The McDev Blog

Kevin McKelvin's perspective of the Ruby world.

Enumerators in Ruby 1.9

Lazy evaluation of enumerables is one of the most exciting new features in Ruby 2.0’s standard library. Changing the execution sequence of an enumeration pipeline to yield item by item is as easy as starting the enumeration chain with lazy.

This type of lazy evaluation is the standard when working with IEnumerable<T> in the .NET space. It allows you to create a pipeline that can project from one data structure into another without needing to evaluate an entire stack of objects at a time. This is really useful when dealing with ETL tasks as you can work with one entry at a time instead of projecting an array of all entries at each step of the process. This gives tremendous efficiency when reading hundreds of thousands of entries in on one side of the pipeline, doing a few map/reduce transformations and saving the result of the transformation.

While the Ruby 2.0 Enumerable::Lazy really brings Ruby up to that level of efficiency, there are ways of getting that behaviour in Ruby 1.9 using the Enumerator class.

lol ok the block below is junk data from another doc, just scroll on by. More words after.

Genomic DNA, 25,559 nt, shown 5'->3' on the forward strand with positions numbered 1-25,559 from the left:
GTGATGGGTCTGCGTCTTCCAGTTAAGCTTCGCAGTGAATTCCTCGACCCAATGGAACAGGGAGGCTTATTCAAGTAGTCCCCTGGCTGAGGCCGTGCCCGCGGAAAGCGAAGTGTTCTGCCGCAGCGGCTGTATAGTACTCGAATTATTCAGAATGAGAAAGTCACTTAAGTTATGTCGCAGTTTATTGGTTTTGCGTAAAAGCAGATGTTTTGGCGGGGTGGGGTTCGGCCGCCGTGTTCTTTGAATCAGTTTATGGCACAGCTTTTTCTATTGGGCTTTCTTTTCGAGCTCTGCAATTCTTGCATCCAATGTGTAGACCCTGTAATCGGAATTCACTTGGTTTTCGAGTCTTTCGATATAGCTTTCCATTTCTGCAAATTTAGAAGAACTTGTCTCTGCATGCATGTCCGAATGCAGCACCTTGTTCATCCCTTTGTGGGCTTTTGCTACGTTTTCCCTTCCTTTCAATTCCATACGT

Consider this example:

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puts RUBY_VERSION

en = Enumerator.new do |e|
  puts "yielding a"
  e.yield 'a'
  puts "yielding b"
  e.yield 'b'
  puts "yielding c"
  e.yield 'c'
end

en.each do |e|
  puts "received #{e}"
end
# >> 1.9.3
# >> yielding a
# >> received a
# >> yielding b
# >> received b
# >> yielding c
# >> received c

Yielding from the Enumerator will release execution to the consuming code for each entry, where as if you project the enumerator into an array first, you get a different execution order:

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puts RUBY_VERSION

en = Enumerator.new do |e|
  puts "yielding a"
  e.yield 'a'
  puts "yielding b"
  e.yield 'b'
  puts "yielding c"
  e.yield 'c'
end

en.to_a.each do |e|
  puts "received #{e}"
end
# >> 1.9.3
# >> yielding a
# >> yielding b
# >> yielding c
# >> received a
# >> received b
# >> received c

It’s a subtle difference, but yields extreme power (pun intended ;)).

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